The Astrophysical Journal 05/2013; 771(2). · 6.73 Impact Factor
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    ABSTRACT: We present HI 21cm observations of the Orion Nebula, obtained with the Karl G. Jansky Very Large Array, at an angular resolution of 7.2"x5.7" and a velocity resolution of 0.77 km/s. Our data reveal HI absorption towards the radio continuum of the HII region, and HI emission arising from the Orion Bar photon-dominated region (PDR) and from the Orion-KL outflow. In the Orion Bar PDR, the HI signal peaks in the same layer as the H2 near-infrared vibrational line emission, in agreement with models of the photodissociation of H2. The gas temperature in this region is approximately 540K, and the HI abundance in the interclump gas in the PDR is 5-10% of the available hydrogen nuclei. Most of the gas in this region therefore remains molecular. Mechanical feedback on the Veil manifests itself through the interaction of ionized flow systems in the Orion Nebula, in particular the Herbig-Haro object HH202, with the Veil. These interactions give rise to prominent blueward velocity shifts of the gas in the Veil. The unambiguous evidence for interaction of this flow system with the Veil shows that the distance between the Veil and the Trapezium stars needs to be revised downwards to about 0.4pc. The depth of the ionized cavity is about 0.7pc, which is much smaller than the depth and the lateral extent of the Veil. Our results reaffirm the blister model for the M42 HII region, while also revealing its relation to the neutral environment on a larger scale.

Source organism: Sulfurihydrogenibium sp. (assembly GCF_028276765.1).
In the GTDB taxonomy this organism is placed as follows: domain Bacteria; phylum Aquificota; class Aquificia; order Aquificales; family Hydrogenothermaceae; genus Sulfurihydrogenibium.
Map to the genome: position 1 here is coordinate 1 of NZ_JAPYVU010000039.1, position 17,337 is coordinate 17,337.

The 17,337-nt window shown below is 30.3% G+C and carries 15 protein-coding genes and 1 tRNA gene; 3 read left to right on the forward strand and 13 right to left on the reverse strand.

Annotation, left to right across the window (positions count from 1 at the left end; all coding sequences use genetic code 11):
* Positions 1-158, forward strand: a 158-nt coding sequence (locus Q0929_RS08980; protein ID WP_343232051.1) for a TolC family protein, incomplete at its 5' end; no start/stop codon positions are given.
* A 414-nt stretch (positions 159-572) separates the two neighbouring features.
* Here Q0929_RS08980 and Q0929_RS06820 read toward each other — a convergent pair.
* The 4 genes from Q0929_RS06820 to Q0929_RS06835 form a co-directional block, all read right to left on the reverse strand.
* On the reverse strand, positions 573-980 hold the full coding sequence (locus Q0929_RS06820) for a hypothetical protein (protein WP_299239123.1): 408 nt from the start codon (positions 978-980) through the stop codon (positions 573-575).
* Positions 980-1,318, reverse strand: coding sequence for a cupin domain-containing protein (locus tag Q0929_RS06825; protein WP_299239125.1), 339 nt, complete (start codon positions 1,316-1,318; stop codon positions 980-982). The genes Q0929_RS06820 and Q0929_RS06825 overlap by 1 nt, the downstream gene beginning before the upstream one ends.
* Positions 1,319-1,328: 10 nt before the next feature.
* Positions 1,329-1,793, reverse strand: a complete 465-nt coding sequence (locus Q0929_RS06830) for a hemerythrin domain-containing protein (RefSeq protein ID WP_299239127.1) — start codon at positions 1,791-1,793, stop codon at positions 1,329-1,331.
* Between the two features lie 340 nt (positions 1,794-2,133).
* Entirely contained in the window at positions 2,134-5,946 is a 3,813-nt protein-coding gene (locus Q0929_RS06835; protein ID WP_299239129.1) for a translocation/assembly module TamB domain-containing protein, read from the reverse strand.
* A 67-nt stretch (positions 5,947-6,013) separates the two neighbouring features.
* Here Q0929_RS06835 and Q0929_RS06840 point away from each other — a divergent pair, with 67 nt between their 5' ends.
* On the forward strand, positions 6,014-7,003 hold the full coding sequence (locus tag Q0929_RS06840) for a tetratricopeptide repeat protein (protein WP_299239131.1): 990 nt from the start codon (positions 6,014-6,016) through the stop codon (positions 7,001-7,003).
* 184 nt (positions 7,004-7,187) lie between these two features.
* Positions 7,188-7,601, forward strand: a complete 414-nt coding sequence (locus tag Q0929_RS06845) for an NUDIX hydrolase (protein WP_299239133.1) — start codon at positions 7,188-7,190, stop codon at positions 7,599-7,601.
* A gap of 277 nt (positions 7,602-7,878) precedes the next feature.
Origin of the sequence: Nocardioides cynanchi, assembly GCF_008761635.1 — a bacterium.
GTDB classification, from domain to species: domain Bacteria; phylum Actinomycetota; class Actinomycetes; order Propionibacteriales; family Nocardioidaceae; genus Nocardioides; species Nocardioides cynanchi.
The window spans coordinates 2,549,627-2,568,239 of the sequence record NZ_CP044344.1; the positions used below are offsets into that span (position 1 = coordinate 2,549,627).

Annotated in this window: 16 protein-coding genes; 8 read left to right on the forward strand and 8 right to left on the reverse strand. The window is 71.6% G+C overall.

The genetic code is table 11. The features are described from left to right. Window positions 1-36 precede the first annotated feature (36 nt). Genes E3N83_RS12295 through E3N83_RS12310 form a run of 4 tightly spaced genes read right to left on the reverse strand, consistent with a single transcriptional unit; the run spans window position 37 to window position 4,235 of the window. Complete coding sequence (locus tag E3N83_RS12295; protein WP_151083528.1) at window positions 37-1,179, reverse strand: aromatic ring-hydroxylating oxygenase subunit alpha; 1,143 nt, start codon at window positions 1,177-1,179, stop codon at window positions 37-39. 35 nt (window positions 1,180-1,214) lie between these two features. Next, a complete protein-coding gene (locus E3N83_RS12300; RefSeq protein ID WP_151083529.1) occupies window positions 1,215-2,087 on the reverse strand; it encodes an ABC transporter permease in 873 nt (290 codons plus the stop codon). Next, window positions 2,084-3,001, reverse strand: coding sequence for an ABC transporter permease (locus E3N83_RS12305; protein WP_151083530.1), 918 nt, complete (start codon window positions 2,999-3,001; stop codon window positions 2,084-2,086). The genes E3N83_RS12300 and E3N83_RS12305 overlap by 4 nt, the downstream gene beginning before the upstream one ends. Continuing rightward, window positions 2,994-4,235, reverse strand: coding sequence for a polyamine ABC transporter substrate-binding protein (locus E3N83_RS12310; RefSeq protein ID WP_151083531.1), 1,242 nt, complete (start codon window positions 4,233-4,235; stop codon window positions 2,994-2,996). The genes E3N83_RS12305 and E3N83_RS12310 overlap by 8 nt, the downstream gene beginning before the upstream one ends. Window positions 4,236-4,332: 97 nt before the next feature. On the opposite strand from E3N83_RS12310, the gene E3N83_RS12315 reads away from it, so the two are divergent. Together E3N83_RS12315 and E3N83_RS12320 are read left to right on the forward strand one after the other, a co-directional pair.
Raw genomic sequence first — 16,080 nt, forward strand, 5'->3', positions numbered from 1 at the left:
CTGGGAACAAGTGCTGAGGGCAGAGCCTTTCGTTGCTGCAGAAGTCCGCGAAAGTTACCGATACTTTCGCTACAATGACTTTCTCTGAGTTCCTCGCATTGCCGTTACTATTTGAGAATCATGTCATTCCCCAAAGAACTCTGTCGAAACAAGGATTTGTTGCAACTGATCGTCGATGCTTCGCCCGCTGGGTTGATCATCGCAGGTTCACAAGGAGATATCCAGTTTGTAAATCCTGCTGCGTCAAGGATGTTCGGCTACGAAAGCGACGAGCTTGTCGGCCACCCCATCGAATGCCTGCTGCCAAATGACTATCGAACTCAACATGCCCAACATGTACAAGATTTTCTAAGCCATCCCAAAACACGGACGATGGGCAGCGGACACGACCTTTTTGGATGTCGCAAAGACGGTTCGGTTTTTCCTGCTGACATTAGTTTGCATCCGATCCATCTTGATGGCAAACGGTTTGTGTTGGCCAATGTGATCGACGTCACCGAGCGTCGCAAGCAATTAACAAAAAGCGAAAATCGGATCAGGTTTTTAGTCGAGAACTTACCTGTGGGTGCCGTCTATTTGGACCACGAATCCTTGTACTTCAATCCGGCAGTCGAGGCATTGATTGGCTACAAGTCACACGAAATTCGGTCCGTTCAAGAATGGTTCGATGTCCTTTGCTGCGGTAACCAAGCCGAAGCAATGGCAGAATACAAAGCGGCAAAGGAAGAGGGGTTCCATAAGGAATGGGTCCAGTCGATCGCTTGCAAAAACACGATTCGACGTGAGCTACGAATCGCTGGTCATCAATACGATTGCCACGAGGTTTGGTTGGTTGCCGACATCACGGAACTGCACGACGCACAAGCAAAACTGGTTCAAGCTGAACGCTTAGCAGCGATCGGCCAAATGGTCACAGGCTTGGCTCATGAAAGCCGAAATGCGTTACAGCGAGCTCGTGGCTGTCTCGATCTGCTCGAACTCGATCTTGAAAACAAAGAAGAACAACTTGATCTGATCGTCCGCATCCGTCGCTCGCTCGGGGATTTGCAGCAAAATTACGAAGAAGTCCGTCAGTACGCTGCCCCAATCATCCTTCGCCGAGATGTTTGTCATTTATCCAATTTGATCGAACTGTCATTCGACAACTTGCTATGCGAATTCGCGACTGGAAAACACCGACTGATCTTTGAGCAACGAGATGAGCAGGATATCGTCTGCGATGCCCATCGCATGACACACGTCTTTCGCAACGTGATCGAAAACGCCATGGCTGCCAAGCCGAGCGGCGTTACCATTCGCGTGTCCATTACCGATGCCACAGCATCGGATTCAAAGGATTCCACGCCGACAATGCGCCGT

The Astrophysical Journal 11/2012; 762(2). · 6.73 Impact Factor
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    ABSTRACT: We present a study of short time-scale variability of OH masers within a contiguous 15-hour Very Long Baseline Array observation of the high-mass star-forming region, W3 (OH). With an angular resolution of ~7 mas and a velocity resolution of 53 m s-1, we isolate emission from masers in the field into individual Gaussian-shaped components, each a few milliarcseconds in size. We compute dynamic spectra for individual maser features with a time resolution of 1 minute by fitting for the flux density of all sources in the field simultaneously in the uv-domain. We isolate intrinsic maser variability from interstellar scintillation and instrumental effects. We find fluctuations in the maser line shape on time scales of 5 to 20 minutes, corresponding to maser column lengths of 0.5 to 2.0 Astronomical Units.
    Proceedings of the International Astronomical Union 07/2012; 8(S287):465-469.
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    ABSTRACT: Our analysis of a VLBA 12-hour synthesis observations of the OH masers in W49N has provided detailed high angular-resolution images of the maser sources, at 1612, 1665 and 1667 MHz. The images, of several dozens of spots, reveal anisotropic scatter broadening; with typical sizes of a few tens of milli-arc-seconds and axial ratios between 1.5 to 3. The image position angles oriented perpendicular to the galactic plane are interpreted in terms of elongation of electron-density irregularities parallel to the galactic plane, due to a similarly aligned local magnetic field. However, we find the apparent angular sizes on the average a factor of 2.5 less than those reported by Desai et al., indicating significantly less scattering than inferred earlier. The average position angle of the scattered broadened images is also seen to deviate significantly (by about 10 degrees) from that implied by the magnetic field in the Galactic plane. More intriguingly, for a few Zeeman pairs in our set, we find significant differences in the scatter broadened images for the two hands of polarization, even when apparent velocity separation is less than 0.1 km/s. Here we present the details of our observations and analysis, and discuss the interesting implications of our results for the intervening anisotropic magneto-ionic medium, as well as a comparison with the expectations based on earlier work.
    Proceedings of the International Astronomical Union 07/2012;